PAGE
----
I have often admired, (said Vigneul de Marville, who knew him at a late period of his life,) I have often admired the love he had for his art. Old as he was I frequently saw him among the ruins of ancient Rome, sketching a scene which had pleased him; and I often met him with his handkerchief full of stones, moss, or flowers, which he carried home that he might copy them exactly from nature. One day I asked him how he had attained to such a degree of perfection as to have gained so high a rank among the great painters of Italy? He answered, "I have neglected nothing."

In company with Quesnoy, Poussin also applied himself with assiduity to the study of architecture, geometry, and perspective. At Paris he had commenced the study of anatomy; he continued it at Rome;

and he also frequented schools for studying from the living model.

At this period the fame of Guido was at its height. Most of the pupils, seduced by the intellectual style and easy and agreeable manner of this master, copied his works, and especially the picture of the "Martyrdom of St. Andrew," painted in fresco, in the Church of St. Gregory. But the more correct taste of Poussin sheltered him from all seduction; he was the only one who studied the "Flagellation" of the same saint, painted in the same building, on the opposite side, by Domini chino, who was regarded by Poussin as a worthy successor of the Caracchi, as well for correctness of design as for vigour of expression. At this time the health of Dominichino was in a declining state, and he lived in such close retirement that he was supposed by some to be dead; but having heard that a young Frenchman was making a careful study from his picture, he caused himself to be conveyed in his chair to the church, where he conversed for some time with Poussin without making himself known. The result was honourable to both; for, from that day, Poussin passed much of his time with Dominichino; studied in his school; enjoyed his friendship, and profited by his advice, until the old man died.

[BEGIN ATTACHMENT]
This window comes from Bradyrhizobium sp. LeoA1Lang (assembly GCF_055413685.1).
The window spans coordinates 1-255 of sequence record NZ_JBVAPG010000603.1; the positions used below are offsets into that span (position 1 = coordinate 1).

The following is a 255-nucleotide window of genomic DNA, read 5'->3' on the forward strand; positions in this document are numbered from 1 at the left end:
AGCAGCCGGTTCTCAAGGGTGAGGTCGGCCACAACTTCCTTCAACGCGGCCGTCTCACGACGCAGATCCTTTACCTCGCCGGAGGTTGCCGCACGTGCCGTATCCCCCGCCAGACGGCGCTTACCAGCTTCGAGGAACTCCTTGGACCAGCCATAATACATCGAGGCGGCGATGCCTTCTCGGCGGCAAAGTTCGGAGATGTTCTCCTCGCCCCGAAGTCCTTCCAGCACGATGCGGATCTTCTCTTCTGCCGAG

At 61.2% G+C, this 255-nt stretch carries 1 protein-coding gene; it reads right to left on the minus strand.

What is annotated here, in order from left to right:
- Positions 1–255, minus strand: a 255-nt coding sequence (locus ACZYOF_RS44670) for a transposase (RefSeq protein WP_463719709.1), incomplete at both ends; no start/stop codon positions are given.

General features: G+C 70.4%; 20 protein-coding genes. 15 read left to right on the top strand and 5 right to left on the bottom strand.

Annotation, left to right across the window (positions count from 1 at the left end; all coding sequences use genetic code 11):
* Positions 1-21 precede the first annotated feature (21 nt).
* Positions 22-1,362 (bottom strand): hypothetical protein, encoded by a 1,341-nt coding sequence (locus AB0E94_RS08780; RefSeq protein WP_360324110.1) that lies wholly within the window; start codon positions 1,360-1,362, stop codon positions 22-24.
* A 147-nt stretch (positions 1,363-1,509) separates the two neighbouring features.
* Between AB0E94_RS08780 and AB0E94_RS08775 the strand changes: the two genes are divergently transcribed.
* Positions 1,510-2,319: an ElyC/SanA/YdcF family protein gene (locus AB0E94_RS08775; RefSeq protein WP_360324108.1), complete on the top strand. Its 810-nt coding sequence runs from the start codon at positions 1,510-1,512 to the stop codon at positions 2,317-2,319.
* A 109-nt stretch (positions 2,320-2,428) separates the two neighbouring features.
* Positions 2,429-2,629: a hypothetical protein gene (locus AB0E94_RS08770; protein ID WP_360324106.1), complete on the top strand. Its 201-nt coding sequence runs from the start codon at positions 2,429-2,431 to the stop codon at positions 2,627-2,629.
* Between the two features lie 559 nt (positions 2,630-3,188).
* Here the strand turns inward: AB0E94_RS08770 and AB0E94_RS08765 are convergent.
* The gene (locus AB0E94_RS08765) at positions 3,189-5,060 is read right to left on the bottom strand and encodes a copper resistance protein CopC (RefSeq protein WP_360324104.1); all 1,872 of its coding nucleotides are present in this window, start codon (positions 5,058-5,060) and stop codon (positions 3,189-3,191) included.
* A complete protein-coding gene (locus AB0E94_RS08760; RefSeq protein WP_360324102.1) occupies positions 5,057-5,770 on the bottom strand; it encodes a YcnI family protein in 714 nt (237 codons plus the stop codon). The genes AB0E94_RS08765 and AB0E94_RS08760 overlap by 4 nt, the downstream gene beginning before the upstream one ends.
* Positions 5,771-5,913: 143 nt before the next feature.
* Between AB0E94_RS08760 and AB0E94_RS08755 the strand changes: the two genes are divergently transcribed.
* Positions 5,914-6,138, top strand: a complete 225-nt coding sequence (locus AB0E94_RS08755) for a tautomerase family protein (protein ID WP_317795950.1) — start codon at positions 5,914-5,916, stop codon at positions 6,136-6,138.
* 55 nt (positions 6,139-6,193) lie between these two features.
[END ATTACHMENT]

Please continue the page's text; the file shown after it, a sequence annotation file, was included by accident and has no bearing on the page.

Poussin displayed his good taste and courage in supporting the fame of Dominichino, which was then so overborne by the partisans of Guido, that his picture of the "Communion of St. Jerome," had been torn from its place in the church of San Girolamo della Carità, and thrown into a lumber room, where it remained forgotten, until the monks, desirous of having a new altarpiece, requested Poussin to paint one for them, and sent him Dominichino's picture as old canvass to paint it upon. He no sooner saw it, than, struck with its extraordinary merit, he conveyed it to the church for which it had been painted, and gave a public lecture upon it, in which he ventured to compare it with the "Transfiguration," and pronounced it to be one of the finest pictures in Rome. Dominichino had been accused of borrowing the composition from a sketch by the Caracchi on the same subject, but Poussin showed that they had never finished their picture, and that Domini chino altered and improved it in every particular, and that so far from injuring them by appropriating their idea, he had shown what a noble use might be made of it, and from it had composed one of the finest pictures in the world. The appeal was successful, and from this time the elegant but weaker attractions of the rival school gave way, and Dominichino assumed his just rank among the painters of Italy. It is said that Poussin thus produced a sort of revolution among artists, and that many of the followers and pupils of Guido abandoned that master in order to study Dominichino; and that Poussin's share in the proceeding, honourable as it was to him, was the cause of some inconvenience if not of danger to him.